The RDC concept places higher demands on member states than the EUBG.[4] The modularity of the RDC means that EU member states’ armed forces need to be flexible enough to deploy a component (air, marine or land) tailored to a specific operation. In addition, the number of troops on standby has been increased (now it is up to 5000 soldiers instead of two EUBGs of 1500 each), as has the duration of their deployment (one year instead of six months). In the course of preparations for RDC deployment, member states have committed to providing the necessary strategic enablers or developing them before 2025. The Strategic Compass lists the most important of these: strategic transport, force protection, medical assets, cyber defence, satellite communication and intelligence, surveillance and reconnaissance capabilities. The EU is currently considering an option whereby the ongoing revision of priorities for the Permanent Structured Cooperation (PESCO) instrument could be aligned with the objective of generating forces and resources for the RDC.

Regular exercises are planned in order to enhance the RDC’s combat readiness. The first exercise, MILEX23, took place on 16–22 October 2023 in Cadiz. It focused on replicating the initial phase of a stabilisation operation involving land, marine, air, space and cybersecurity components. Around 2800 soldiers participated, primarily from Spain (1800), France (600) and Portugal (200). MILEX23’s joint costs (€5 million) were covered by the European Peace Facility (EPF). Reluctance to maintain forces on standby for six months and only then to potentially deploy them was one of the reasons why the EUBG concept failed, as the expenses primarily burdened the states which contributed the Battlegroups. The Strategic Compass mandates EU countries to reassess the scope and definition of ‘common costs’ to enhance solidarity and encourage members to contribute their forces to the RDC. On the one hand the EPF, to which EU member states contribute proportionally to their GDP, seems to meet these requirements. On the other hand, this means that the RDC will be financed by all EU countries, but if deployed, it will be primarily used in its southern neighbourhood.

The RDC is also a pretext for EU institutions, and those member states which support the development of the CSDP, to promote the expansion of joint military command structures.[5] The Strategic Compass envisions that either national operational Headquarters or the Military Planning and Conduct Capability (MPCC) will be the command & control structures of the RDC. However, the latter is still in the preparatory phase, and some countries (such as France) want it to be more enhanced, which would require much more personnel to be deployed. In turn, the military personnel resources of the individual nations are limited, especially given the challenges linked with strengthening NATO command structures.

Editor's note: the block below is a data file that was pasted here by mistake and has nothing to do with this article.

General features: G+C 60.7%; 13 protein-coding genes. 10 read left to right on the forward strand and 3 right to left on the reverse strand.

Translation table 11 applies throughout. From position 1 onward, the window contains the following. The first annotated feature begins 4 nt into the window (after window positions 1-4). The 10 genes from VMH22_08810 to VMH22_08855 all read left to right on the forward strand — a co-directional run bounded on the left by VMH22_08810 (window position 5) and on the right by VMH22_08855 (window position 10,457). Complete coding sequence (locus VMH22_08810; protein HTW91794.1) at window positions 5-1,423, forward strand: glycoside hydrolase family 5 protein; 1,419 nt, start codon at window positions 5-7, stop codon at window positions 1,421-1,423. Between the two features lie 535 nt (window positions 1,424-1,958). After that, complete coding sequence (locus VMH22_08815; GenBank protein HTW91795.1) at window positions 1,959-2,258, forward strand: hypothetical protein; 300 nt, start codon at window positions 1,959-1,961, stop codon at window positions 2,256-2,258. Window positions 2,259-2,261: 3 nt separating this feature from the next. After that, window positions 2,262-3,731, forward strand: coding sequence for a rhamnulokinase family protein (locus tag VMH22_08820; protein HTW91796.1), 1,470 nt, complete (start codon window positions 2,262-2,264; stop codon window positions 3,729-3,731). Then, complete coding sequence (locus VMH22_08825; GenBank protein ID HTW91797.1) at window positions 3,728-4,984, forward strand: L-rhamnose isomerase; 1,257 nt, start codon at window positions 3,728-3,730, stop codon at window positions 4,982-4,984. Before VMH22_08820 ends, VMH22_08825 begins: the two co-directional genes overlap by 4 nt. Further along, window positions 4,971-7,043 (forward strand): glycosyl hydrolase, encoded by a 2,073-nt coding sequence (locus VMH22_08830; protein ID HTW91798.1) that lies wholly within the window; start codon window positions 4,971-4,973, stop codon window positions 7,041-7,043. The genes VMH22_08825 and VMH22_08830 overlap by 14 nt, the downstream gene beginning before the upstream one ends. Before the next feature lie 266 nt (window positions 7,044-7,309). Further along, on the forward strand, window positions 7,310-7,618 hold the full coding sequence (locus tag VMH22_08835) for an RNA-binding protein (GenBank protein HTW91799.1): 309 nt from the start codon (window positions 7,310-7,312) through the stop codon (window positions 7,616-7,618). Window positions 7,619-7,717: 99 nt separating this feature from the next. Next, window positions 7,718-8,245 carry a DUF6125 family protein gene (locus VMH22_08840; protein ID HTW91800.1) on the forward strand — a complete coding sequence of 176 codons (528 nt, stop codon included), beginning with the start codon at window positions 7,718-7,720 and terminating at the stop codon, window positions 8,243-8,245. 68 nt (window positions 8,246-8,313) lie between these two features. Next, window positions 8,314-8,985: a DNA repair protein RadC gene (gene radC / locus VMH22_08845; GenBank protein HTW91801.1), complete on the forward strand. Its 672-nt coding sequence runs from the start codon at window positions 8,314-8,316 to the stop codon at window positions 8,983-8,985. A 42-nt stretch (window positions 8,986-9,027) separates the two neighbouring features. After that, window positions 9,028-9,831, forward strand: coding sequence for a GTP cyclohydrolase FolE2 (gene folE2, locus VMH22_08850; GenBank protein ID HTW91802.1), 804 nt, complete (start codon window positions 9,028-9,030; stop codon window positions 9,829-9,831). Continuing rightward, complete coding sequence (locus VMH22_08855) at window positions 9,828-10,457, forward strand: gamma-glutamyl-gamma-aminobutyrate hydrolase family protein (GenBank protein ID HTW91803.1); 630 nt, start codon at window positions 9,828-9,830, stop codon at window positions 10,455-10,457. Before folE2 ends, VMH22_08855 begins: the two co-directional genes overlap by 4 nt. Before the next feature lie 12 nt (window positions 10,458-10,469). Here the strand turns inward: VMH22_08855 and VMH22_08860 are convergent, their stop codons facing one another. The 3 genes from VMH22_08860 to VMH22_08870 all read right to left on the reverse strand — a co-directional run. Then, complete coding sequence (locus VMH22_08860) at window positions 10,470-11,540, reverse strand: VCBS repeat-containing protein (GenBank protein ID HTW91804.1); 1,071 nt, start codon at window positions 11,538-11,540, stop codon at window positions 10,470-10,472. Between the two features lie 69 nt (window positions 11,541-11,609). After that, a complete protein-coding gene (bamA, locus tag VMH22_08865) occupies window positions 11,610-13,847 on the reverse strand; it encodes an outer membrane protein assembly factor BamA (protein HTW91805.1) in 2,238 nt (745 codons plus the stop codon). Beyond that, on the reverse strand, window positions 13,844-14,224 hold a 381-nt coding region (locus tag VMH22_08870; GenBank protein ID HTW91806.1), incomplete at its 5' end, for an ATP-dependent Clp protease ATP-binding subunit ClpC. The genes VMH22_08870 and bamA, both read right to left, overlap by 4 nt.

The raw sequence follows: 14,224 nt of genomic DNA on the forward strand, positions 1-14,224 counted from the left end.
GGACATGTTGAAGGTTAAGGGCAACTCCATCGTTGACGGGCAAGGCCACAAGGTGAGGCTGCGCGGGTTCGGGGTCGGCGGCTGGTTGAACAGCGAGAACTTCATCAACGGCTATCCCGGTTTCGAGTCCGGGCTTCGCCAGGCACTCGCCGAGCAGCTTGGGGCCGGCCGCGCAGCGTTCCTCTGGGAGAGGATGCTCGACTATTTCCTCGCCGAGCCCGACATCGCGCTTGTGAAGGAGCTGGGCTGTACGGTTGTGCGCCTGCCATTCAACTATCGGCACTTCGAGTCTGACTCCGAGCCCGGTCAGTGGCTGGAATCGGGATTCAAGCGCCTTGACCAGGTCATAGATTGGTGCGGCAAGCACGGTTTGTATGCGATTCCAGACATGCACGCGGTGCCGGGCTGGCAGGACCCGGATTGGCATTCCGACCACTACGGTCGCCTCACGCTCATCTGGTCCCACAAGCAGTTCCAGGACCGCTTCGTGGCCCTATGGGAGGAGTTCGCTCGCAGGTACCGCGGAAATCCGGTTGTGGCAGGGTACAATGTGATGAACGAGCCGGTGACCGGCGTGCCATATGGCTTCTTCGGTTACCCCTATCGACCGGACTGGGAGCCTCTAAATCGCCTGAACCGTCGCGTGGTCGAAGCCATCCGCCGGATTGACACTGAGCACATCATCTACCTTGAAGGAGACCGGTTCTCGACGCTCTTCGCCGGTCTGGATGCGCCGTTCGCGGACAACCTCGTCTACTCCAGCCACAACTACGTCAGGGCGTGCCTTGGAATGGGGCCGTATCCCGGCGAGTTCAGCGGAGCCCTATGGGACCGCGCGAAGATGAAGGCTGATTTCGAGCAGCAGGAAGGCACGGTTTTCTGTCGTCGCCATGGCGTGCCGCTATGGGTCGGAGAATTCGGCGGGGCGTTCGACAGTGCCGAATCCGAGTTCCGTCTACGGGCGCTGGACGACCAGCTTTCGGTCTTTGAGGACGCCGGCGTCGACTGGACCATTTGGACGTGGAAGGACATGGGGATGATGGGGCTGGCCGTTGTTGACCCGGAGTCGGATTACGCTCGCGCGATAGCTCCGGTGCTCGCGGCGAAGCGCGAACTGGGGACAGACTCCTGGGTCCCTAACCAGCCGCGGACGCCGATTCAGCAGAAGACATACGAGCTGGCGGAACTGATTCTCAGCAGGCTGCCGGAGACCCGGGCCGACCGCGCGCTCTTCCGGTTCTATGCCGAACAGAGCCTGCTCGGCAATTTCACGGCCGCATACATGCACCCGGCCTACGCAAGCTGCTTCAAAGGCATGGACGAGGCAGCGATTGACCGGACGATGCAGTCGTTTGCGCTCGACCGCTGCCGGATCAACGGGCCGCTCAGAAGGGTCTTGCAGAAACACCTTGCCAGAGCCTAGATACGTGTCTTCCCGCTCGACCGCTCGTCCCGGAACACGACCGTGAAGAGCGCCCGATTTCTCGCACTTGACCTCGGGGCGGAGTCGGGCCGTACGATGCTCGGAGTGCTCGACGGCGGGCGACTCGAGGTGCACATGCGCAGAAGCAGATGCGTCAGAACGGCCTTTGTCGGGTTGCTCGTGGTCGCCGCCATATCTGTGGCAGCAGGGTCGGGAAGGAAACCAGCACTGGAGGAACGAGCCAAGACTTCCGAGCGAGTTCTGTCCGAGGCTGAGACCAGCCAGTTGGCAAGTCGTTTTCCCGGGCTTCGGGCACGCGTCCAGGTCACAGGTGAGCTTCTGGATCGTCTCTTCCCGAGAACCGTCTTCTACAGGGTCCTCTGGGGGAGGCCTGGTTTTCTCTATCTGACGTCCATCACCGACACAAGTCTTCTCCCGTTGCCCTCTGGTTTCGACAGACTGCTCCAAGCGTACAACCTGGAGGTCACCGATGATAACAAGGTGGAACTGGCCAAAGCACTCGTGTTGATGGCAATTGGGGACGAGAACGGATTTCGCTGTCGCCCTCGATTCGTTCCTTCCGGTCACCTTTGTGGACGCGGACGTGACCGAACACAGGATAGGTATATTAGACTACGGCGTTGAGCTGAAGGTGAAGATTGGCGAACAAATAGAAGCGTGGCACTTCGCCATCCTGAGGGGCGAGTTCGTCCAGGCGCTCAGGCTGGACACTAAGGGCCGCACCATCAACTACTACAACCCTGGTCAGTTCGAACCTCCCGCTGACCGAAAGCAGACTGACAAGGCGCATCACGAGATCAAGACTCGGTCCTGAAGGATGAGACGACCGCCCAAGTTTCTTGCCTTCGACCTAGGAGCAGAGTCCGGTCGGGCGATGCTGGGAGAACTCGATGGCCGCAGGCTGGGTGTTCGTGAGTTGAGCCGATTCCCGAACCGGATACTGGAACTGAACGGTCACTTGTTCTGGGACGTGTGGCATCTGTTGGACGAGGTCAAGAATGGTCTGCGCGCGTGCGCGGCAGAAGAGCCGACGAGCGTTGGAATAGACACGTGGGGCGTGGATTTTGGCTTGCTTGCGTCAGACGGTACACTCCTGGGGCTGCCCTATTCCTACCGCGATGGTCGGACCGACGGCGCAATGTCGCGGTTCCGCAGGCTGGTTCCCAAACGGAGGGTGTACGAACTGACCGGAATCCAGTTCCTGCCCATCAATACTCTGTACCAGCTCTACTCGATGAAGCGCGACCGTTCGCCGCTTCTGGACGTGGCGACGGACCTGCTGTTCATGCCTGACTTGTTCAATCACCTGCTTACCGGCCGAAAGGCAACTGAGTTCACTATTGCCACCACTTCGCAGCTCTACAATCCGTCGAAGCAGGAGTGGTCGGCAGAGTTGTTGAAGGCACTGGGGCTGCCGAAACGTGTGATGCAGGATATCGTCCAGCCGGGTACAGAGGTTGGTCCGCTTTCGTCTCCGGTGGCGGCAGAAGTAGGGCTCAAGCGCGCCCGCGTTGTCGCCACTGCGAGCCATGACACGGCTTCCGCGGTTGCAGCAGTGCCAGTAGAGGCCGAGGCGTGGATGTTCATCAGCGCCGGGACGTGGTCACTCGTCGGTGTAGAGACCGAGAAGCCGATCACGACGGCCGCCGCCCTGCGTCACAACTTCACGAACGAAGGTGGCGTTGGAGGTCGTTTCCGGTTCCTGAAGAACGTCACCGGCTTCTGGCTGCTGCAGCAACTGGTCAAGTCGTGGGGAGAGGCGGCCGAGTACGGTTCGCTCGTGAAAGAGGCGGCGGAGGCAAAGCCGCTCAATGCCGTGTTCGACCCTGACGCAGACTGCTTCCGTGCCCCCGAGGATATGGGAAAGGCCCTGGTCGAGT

The deadlock in the decision-making process is one of the reasons why EU member states have thus far hesitated to deploy the EUBGs. In order to avoid a similar impasse with the RDC, the Strategic Compass proposes to “decide on practical modalities for implementing Article 44 of the Treaty on the European Union” to allow “a group of willing and capable” member states to conduct operations. Implementation of Article 44 requires unanimous consent from the EU Council, whereas the option of not participating in the operation (and thus not bearing its costs) would eliminate the decision-making deadlock. However, this approach contradicts the strengthened solidarity concept promoted by the Strategic Compass.

Challenges and prospects

The ambition to establish the RDC contrasts with the practical reluctance of EU members to utilise the already available common rapid reaction instrument – the EUBG. The provisions of the Strategic Compass regarding the RDC pose challenges that go beyond and require greater resources than those associated with the Battlegroups. Meanwhile, the progress made so far in implementing the RDC demonstrates a limited willingness to allocate resources to keep crisis response forces on standby, including crucial capabilities such as common logistics or air transport.[6] The fact that EU institutions have been treating the RDC as a flagship initiative reveals that a realistic assessment of the security situation in Europe, following the Russian invasion of Ukraine, has a lower priority than continuing the development of EU security policy instruments. Some member states are willing to accept far-reaching political commitments to underscore the EU’s ambitions in the field of defence, but are still refraining from implementing them after analysing the real needs and challenges. Another controversy concerns the intention to further communalise the costs of RDC operations and exercises (for example by using EPF funds, which are primarily intended for financing the needs of the EU’s partner countries).